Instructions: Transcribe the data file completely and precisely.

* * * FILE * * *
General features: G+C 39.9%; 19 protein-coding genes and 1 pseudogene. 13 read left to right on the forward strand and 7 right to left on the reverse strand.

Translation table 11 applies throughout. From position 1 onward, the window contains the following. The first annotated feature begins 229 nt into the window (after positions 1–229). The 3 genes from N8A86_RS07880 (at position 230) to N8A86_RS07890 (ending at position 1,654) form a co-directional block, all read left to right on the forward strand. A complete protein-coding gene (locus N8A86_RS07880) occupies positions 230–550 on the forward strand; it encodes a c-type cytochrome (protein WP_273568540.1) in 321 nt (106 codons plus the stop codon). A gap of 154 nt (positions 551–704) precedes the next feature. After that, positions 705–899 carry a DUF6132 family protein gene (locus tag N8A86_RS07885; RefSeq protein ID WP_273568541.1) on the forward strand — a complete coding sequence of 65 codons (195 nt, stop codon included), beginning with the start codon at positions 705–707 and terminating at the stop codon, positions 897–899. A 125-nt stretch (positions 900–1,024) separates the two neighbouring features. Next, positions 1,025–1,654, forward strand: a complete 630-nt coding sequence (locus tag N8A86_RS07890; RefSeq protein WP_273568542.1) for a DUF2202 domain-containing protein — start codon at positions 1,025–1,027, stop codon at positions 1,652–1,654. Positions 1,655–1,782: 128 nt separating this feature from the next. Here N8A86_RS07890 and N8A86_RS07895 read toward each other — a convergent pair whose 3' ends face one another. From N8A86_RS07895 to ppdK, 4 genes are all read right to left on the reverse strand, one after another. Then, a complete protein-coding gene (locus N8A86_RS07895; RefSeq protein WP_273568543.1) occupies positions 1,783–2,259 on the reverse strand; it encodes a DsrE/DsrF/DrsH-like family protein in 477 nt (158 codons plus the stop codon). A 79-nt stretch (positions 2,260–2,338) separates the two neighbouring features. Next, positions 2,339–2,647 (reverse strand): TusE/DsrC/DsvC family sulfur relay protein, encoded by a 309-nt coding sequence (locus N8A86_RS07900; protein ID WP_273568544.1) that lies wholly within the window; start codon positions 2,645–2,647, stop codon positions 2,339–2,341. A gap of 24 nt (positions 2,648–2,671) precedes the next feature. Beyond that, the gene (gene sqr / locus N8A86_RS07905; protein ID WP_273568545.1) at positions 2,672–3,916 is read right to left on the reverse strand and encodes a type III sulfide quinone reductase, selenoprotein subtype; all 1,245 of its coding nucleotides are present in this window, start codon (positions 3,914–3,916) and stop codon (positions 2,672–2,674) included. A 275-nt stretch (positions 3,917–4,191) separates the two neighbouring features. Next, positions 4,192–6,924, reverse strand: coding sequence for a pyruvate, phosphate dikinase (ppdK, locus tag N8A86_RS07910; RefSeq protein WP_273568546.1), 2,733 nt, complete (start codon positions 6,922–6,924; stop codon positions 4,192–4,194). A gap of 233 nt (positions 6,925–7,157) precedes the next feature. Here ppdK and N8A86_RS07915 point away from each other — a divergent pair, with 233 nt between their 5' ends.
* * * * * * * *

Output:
General features: G+C 39.9%; 19 protein-coding genes and 1 pseudogene. 13 read left to right on the forward strand and 7 right to left on the reverse strand.

Translation table 11 applies throughout. From position 1 onward, the window contains the following. The first annotated feature begins 229 nt into the window (after positions 1–229). The 3 genes from N8A86_RS07880 (at position 230) to N8A86_RS07890 (ending at position 1,654) form a co-directional block, all read left to right on the forward strand. A complete protein-coding gene (locus N8A86_RS07880) occupies positions 230–550 on the forward strand; it encodes a c-type cytochrome (protein WP_273568540.1) in 321 nt (106 codons plus the stop codon). A gap of 154 nt (positions 551–704) precedes the next feature. After that, positions 705–899 carry a DUF6132 family protein gene (locus tag N8A86_RS07885; RefSeq protein ID WP_273568541.1) on the forward strand — a complete coding sequence of 65 codons (195 nt, stop codon included), beginning with the start codon at positions 705–707 and terminating at the stop codon, positions 897–899. A 125-nt stretch (positions 900–1,024) separates the two neighbouring features. Next, positions 1,025–1,654, forward strand: a complete 630-nt coding sequence (locus tag N8A86_RS07890; RefSeq protein WP_273568542.1) for a DUF2202 domain-containing protein — start codon at positions 1,025–1,027, stop codon at positions 1,652–1,654. Positions 1,655–1,782: 128 nt separating this feature from the next. Here N8A86_RS07890 and N8A86_RS07895 read toward each other — a convergent pair whose 3' ends face one another. From N8A86_RS07895 to ppdK, 4 genes are all read right to left on the reverse strand, one after another. Then, a complete protein-coding gene (locus N8A86_RS07895; RefSeq protein WP_273568543.1) occupies positions 1,783–2,259 on the reverse strand; it encodes a DsrE/DsrF/DrsH-like family protein in 477 nt (158 codons plus the stop codon). A 79-nt stretch (positions 2,260–2,338) separates the two neighbouring features. Next, positions 2,339–2,647 (reverse strand): TusE/DsrC/DsvC family sulfur relay protein, encoded by a 309-nt coding sequence (locus N8A86_RS07900; protein ID WP_273568544.1) that lies wholly within the window; start codon positions 2,645–2,647, stop codon positions 2,339–2,341. A gap of 24 nt (positions 2,648–2,671) precedes the next feature. Beyond that, the gene (gene sqr / locus N8A86_RS07905; protein ID WP_273568545.1) at positions 2,672–3,916 is read right to left on the reverse strand and encodes a type III sulfide quinone reductase, selenoprotein subtype; all 1,245 of its coding nucleotides are present in this window, start codon (positions 3,914–3,916) and stop codon (positions 2,672–2,674) included. A 275-nt stretch (positions 3,917–4,191) separates the two neighbouring features. Next, positions 4,192–6,924, reverse strand: coding sequence for a pyruvate, phosphate dikinase (ppdK, locus tag N8A86_RS07910; RefSeq protein WP_273568546.1), 2,733 nt, complete (start codon positions 6,922–6,924; stop codon positions 4,192–4,194). A gap of 233 nt (positions 6,925–7,157) precedes the next feature. Here ppdK and N8A86_RS07915 point away from each other — a divergent pair, with 233 nt between their 5' ends.